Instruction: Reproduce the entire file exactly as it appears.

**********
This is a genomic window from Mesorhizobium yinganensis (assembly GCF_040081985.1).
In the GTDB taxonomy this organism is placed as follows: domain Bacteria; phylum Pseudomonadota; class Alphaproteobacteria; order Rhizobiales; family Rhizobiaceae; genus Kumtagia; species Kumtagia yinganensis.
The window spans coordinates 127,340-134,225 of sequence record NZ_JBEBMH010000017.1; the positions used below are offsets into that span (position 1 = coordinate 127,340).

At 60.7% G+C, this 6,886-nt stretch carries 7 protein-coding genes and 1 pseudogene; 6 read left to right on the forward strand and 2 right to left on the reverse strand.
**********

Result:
This is a genomic window from Mesorhizobium yinganensis (assembly GCF_040081985.1).
In the GTDB taxonomy this organism is placed as follows: domain Bacteria; phylum Pseudomonadota; class Alphaproteobacteria; order Rhizobiales; family Rhizobiaceae; genus Kumtagia; species Kumtagia yinganensis.
The window spans coordinates 127,340-134,225 of sequence record NZ_JBEBMH010000017.1; the positions used below are offsets into that span (position 1 = coordinate 127,340).

At 60.7% G+C, this 6,886-nt stretch carries 7 protein-coding genes and 1 pseudogene; 6 read left to right on the forward strand and 2 right to left on the reverse strand.